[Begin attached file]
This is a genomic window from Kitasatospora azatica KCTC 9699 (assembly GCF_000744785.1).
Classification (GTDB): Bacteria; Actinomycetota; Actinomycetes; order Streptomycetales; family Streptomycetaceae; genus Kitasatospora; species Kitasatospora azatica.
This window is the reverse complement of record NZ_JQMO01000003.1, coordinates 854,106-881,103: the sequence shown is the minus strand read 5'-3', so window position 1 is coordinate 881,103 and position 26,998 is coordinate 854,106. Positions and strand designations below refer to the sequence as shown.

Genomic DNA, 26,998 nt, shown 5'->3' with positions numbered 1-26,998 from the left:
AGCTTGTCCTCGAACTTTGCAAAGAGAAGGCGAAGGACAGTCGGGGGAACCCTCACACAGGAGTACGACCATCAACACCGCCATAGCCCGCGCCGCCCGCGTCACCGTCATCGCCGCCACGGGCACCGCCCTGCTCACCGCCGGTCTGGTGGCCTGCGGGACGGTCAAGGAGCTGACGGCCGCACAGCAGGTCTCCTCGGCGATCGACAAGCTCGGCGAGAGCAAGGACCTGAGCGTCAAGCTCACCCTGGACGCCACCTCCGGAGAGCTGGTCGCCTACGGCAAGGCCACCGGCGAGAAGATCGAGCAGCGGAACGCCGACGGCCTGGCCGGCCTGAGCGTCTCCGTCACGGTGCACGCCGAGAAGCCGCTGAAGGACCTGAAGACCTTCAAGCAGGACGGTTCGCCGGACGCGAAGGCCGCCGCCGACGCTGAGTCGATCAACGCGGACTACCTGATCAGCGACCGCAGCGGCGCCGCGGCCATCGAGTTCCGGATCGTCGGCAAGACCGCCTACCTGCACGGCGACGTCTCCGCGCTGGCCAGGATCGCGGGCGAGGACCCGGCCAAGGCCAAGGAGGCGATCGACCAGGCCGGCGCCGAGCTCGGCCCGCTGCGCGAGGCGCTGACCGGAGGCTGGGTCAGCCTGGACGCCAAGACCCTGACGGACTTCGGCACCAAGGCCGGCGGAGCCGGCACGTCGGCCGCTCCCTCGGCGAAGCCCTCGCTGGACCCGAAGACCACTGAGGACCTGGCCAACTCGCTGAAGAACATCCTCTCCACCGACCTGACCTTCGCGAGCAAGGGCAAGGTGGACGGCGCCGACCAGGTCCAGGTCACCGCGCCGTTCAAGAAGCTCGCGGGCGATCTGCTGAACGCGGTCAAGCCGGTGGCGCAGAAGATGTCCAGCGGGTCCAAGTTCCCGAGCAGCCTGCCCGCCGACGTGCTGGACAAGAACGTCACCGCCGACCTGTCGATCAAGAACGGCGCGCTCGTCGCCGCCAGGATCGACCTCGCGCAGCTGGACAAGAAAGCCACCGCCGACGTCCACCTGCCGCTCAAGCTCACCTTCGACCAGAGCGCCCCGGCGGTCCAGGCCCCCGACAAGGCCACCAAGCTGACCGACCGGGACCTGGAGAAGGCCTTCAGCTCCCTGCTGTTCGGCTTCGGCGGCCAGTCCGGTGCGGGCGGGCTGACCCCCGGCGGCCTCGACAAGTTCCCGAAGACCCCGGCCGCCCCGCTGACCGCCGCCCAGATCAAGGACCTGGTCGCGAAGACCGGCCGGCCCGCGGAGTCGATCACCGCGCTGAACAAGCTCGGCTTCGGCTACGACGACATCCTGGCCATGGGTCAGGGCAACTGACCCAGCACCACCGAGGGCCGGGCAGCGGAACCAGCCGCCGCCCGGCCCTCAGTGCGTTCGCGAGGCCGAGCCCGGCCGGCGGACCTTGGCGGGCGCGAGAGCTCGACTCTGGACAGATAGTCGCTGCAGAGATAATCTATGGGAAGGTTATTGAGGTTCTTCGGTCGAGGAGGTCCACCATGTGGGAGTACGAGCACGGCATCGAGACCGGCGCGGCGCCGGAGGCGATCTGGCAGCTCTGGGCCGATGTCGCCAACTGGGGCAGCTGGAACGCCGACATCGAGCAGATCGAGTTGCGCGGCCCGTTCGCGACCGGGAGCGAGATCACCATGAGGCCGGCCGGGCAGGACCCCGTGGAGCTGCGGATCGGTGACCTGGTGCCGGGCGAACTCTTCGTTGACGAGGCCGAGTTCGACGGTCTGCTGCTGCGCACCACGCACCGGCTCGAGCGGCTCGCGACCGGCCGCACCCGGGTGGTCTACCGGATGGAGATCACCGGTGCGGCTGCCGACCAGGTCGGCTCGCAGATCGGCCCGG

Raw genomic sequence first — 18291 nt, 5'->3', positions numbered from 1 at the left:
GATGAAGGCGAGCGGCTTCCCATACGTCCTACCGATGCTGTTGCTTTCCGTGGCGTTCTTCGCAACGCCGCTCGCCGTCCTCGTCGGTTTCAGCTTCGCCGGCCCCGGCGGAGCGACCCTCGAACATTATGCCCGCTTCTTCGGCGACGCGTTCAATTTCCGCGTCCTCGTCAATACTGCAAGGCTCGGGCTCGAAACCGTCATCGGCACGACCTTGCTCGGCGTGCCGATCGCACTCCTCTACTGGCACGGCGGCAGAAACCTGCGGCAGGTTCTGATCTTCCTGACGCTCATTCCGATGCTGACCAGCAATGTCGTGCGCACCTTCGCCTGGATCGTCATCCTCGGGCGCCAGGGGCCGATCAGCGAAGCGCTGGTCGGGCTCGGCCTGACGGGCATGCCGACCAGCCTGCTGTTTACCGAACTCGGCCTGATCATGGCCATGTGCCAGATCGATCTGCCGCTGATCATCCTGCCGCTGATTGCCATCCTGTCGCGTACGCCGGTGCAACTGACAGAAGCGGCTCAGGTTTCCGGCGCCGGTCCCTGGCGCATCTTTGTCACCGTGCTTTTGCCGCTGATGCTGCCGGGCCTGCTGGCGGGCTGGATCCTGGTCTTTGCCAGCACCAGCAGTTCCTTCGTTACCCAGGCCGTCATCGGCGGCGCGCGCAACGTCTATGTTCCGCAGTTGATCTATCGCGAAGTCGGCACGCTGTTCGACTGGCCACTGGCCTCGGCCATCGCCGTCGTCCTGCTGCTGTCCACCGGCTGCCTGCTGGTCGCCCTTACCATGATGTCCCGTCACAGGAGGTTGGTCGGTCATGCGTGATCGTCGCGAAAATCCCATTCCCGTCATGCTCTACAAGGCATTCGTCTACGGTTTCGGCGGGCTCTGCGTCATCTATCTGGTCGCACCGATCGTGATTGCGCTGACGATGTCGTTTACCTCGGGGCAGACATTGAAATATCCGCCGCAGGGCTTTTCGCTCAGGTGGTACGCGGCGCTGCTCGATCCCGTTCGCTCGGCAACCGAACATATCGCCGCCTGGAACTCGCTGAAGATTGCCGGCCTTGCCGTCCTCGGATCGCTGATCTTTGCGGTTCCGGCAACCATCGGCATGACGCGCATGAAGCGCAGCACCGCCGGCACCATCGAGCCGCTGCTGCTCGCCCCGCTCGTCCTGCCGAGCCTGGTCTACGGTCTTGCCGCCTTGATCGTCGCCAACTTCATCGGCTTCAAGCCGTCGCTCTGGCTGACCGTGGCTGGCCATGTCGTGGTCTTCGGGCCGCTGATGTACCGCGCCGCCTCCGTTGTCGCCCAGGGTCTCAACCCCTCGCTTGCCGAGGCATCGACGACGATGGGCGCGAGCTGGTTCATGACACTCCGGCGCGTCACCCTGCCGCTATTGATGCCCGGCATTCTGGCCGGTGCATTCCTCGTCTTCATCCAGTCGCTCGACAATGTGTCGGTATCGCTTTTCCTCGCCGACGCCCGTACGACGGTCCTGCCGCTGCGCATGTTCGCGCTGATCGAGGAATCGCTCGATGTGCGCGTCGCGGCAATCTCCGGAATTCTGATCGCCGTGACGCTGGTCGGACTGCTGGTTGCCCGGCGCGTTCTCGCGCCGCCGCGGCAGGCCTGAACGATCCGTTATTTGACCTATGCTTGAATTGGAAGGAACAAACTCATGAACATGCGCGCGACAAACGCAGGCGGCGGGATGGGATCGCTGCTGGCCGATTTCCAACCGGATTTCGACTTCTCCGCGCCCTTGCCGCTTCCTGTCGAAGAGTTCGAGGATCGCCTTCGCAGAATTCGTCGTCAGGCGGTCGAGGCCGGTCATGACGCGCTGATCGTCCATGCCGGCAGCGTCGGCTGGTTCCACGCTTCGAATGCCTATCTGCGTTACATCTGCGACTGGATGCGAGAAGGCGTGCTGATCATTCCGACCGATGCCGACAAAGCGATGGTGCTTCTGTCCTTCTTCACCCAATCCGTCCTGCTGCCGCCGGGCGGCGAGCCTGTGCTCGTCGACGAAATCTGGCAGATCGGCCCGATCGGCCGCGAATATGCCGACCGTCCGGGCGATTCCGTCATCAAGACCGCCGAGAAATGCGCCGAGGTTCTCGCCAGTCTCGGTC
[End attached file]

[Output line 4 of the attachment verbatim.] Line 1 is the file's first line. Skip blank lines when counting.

Genomic DNA, 26,998 nt, shown 5'->3' with positions numbered 1-26,998 from the left: